The context of environmental movements is important as well, as this drives the landscape architecture to a new relevance in sustainability (yet a marginalization in such contemporary processes such as LEED). Invoking ecology as a "model for process" (39) where projects "appropriate the terms, conceptual categories, and operating methodologies of field ecology: that is, the study of species as they related to their natural environments." (43) Corner warns of the ecological being solely about advocacy that leads us into the distance of humans from the natural environment, summing current environmentalism as "nothing more than a rear-guard defense of a supposedly autonomous 'nature' conceived to exist 'a priori' outside of human agency or cultural construction." (38) Applied in a holistic manner to a range of systems and project types listed above, this fundamental advantage of landscape urbanism and its ecological viewpoint allows for "the conflation, integration, and fluid exchange between (natural) environmental and (engineered) infrastructural systems." (43)
These fundamentals of cultural ecology draw on historical precedents like Olmsted's Emerald Necklace, urban development in Barcelona in the 1980s and 90s, and the human-shaped landscape of the Netherlands, which is often used as a model for a non-pastoral idea of shaped (i.e. cultural) landscape that differs from the American frontier model of verdant wilderness). More specifically, Waldheim mentions some of the other formative competitions, including the less ecological Parc de la Villette (1982) as well as more recent examples of Downsview Park Toronto and Fresh Kills Landfill which strongly incorporate the ideas of ecology.
La Villette, on the other hand, focuses on ecologically inspired idea of indeterminacy in spatial arrangement and programming, with both Tschumi's winning entry and the OMA/Koolhaas plans providing "a nascent form of landscape urbanism, constructing a horizontal field of infrastructure that might accommodate all sorts of urban activities, planned and unplanned, imagined and unimagined, over time." (41) Thus the fluidity of the plan is the generation of adaptable, not fixed, form - able to react and change, quoting Koolhaas from 'Congestion without Matter':
"the program will undergo constant change and adjustment... the underlying principle of programmatic indeterminacy as a basis of the formal concept allows any shift, modification, replacement, or substitutions to occur without damaging the initial hypothesis." (41)
Other current practice that fits into landscape urbanism derive from global context, such as the work of West 8 in the Netherlands, which allows for a wider latitude in cultural conceptions of open space that have been implemented including the Shell Project (Eastern Scheldt Storm Surge Barrier), Schipol Amsterdam Airport, and Borneo & Sporenburg, the last referenced as "an enormous landscape urbanism project... suggests the potential diversity of landscape urbanist strategies through the insertion of numerous small landscaped courts and yard, and the commissioning of numerous designers for individual housing units." (46)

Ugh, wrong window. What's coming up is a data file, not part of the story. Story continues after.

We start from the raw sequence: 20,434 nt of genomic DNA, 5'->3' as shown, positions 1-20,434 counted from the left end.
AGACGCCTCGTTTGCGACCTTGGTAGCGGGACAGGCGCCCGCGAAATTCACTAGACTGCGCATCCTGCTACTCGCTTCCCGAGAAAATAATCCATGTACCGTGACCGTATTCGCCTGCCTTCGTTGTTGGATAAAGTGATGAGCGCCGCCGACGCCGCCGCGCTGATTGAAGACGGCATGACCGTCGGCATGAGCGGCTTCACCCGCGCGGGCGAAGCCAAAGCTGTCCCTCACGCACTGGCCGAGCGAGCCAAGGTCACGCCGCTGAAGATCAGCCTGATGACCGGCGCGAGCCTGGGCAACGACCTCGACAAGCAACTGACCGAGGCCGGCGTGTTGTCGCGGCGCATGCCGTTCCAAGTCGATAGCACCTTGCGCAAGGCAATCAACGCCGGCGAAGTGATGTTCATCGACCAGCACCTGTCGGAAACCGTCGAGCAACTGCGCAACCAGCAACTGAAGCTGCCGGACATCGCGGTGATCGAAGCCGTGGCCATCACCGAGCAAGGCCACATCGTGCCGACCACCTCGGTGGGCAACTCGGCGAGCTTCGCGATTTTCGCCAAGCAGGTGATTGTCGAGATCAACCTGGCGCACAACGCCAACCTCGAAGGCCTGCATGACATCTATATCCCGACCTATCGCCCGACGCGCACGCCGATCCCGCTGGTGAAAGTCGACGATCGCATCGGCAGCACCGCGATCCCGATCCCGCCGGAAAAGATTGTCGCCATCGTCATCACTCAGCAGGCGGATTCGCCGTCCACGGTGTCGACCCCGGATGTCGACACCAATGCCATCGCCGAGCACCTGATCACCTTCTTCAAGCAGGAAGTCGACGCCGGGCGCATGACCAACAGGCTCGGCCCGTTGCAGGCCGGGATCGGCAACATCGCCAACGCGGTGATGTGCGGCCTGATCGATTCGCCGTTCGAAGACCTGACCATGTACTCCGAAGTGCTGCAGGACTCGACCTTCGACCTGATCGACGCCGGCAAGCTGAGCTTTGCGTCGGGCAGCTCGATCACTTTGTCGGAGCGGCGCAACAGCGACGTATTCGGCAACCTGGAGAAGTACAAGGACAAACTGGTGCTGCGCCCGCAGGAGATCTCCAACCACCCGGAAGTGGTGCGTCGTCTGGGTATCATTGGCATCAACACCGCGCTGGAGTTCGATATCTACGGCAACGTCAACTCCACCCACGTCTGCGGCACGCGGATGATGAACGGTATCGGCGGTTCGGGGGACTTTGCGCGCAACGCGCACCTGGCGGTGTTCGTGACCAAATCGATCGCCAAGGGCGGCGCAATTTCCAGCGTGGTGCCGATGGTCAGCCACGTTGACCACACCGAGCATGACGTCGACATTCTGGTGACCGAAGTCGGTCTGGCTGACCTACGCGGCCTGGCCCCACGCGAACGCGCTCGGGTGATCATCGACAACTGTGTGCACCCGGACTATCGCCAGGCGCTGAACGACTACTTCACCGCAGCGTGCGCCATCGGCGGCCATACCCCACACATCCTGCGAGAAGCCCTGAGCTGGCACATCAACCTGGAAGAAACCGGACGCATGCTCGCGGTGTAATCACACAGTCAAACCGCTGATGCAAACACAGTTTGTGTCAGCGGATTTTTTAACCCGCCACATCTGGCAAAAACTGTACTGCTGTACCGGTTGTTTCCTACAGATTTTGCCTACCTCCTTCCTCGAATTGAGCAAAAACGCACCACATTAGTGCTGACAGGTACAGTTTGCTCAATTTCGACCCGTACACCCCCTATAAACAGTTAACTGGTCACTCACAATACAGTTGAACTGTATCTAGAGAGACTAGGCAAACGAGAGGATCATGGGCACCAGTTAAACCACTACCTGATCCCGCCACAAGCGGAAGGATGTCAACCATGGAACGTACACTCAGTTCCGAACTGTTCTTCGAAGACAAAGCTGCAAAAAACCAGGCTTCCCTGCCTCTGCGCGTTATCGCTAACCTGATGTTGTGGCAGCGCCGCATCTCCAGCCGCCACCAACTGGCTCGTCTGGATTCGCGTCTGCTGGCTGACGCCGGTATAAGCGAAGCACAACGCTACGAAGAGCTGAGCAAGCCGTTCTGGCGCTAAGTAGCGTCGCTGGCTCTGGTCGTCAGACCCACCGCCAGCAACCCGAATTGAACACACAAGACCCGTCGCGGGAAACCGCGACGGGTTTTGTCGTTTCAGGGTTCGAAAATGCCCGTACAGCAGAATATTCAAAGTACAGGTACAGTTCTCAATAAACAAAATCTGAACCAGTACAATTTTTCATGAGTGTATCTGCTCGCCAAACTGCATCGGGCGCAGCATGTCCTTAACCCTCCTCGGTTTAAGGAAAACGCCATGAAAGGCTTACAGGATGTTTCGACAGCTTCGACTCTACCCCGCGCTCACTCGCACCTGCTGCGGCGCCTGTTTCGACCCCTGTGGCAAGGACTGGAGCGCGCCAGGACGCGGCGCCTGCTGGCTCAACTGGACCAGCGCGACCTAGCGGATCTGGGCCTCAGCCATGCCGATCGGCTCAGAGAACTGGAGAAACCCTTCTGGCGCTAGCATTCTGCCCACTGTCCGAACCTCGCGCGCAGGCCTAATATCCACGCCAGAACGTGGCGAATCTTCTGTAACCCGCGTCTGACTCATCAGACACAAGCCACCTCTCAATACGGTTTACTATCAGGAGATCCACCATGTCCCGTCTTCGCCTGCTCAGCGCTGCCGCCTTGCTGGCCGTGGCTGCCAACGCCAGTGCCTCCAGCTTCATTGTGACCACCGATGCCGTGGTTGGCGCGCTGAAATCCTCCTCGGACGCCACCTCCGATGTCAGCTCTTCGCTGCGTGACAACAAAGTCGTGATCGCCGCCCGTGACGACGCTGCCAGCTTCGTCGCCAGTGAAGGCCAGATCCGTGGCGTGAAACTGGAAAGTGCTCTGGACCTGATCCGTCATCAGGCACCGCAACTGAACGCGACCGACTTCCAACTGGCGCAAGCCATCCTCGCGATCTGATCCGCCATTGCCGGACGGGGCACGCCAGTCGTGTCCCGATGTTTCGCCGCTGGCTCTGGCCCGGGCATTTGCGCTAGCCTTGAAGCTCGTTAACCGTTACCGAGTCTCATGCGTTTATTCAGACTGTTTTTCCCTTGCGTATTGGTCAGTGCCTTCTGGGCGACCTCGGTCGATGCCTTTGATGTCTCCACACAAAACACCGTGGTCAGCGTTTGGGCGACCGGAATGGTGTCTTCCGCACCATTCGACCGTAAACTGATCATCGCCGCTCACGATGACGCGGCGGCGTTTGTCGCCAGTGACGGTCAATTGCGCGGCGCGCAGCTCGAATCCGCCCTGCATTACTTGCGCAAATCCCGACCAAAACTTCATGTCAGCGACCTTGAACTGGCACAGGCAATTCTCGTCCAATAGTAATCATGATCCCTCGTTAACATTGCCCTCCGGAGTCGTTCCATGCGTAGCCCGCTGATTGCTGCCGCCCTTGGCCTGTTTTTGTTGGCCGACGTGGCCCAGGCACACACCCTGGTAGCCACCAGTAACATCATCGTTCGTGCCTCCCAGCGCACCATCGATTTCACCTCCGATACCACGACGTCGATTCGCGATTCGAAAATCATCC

In addition to the work of West 8, inventive work in the post-industrial realm is evoked, including historical precedent like Seattle's Gas Works Park by Richard Haag, and the more expansive contemporary Duisburg Nord Steelworks Park by Latz & Partners - the model for reclaiming post-industrial landscapes as a cultural landscape.
The list of references is long, with some of the formative writings that have been incorporated in the structure of landscape urbanism, including ecological regional perspectives of Geddes, Mumford, McHarg (Design with Nature), the urban city-theory of Lynch (Image of the City; A Theory of Good City Form), and more recently the expanded realm of the polycentric city with Rowe (Making a Middle Landscape), Lerup (Stim and Dross) and Koolhaas (Delirious New York; S,M,L,XL). Koolhaas marks the shift in thinking towards landscape using Atlanta as a prototype, stating that "Architecture is no longer the primary element of urban order, increasingly urban order is given by a thin horizontal vegetal plane, increasingly landscape is the primary element of urban order." (42)
An important contribution to this is an 1995 essay by Kenneth Frampton entitled 'Toward an Urban Landscape' in which he expands on the early essays on critical regionalism with a focus on the "need to conceive of a remedial landscape that is capable of playing a critical and compensatory role in relation to the ongoing, destructive commodification of the man-made world." (42) He continues with two main points privileging landscape: "First, that priority should now be according to landscape, rather than to freestanding built form and second, that there is a pressing need to transform certain megalopolitan types such as shopping malls, parking lots, and office parks into landscaped built forms." (43)
The second source worth exploring in more detail is the essay 'Mat Urbanism - the Thick 2-D' by Stan Allen (2001) - which expands the flat horizontality of the field with imbuing these suficial space as a process landscape. "Increasingly, landscape is emerging as a model for urbanism. Landscape has traditionally been defined as the art of organizing horizontal surfaces… By paying close attention to these surface conditions – not only configuration, but also materiality and performance – designers can activate space and produce urban effects without the weighty apparatus of traditional space making.” (37)
This essay is another building block in the tradition of urbanism as exploration and study, not yielding specific answers to these questions but looking at the history of critical thought and linking to some of the formative analyses done, as well as some of the preliminary precedents that have emerged in the past century. Critics have claimed as well that many of the concepts of landscape urbanism theory is not necessarily new - which is true, but is also a claim which sort of misses the point. We should always look back to sources to inform our current thinking as there is much to be learned from both successes as well as failures - and by looking at new ways to apply these lessons to our current context (which I would posit is unique to cities throughout history).
Thus, Waldheim encapsulates the context of landscape urbanism within this historical framework, where: "…the ability to produce urban effects traditionally acheieved through the construction of buildings simply through the organization of horizontal surfaces – recommends the landscape medium for use in contemporary urban conditions increasingly characterized by horizontal sprawl and rapid change.” (37)